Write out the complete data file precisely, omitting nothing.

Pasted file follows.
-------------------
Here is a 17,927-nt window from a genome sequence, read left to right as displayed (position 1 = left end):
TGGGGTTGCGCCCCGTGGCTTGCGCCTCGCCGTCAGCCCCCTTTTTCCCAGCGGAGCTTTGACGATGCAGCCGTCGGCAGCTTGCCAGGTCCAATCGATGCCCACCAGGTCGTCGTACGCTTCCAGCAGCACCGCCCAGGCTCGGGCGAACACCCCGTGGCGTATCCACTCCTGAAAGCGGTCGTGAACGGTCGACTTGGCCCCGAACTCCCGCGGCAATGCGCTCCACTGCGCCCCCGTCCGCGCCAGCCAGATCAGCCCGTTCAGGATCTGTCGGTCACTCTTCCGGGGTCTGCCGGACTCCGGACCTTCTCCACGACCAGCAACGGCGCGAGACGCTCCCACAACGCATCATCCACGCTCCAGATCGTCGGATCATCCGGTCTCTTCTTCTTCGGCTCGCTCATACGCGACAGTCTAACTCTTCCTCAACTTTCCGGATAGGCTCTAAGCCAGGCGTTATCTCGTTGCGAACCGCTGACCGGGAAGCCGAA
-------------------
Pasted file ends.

Here is a 17,927-nt window from a genome sequence, read left to right as displayed (position 1 = left end):
TGGGGTTGCGCCCCGTGGCTTGCGCCTCGCCGTCAGCCCCCTTTTTCCCAGCGGAGCTTTGACGATGCAGCCGTCGGCAGCTTGCCAGGTCCAATCGATGCCCACCAGGTCGTCGTACGCTTCCAGCAGCACCGCCCAGGCTCGGGCGAACACCCCGTGGCGTATCCACTCCTGAAAGCGGTCGTGAACGGTCGACTTGGCCCCGAACTCCCGCGGCAATGCGCTCCACTGCGCCCCCGTCCGCGCCAGCCAGATCAGCCCGTTCAGGATCTGTCGGTCACTCTTCCGGGGTCTGCCGGACTCCGGACCTTCTCCACGACCAGCAACGGCGCGAGACGCTCCCACAACGCATCATCCACGCTCCAGATCGTCGGATCATCCGGTCTCTTCTTCTTCGGCTCGCTCATACGCGACAGTCTAACTCTTCCTCAACTTTCCGGATAGGCTCTAAGCCAGGCGTTATCTCGTTGCGAACCGCTGACCGGGAAGCCGAA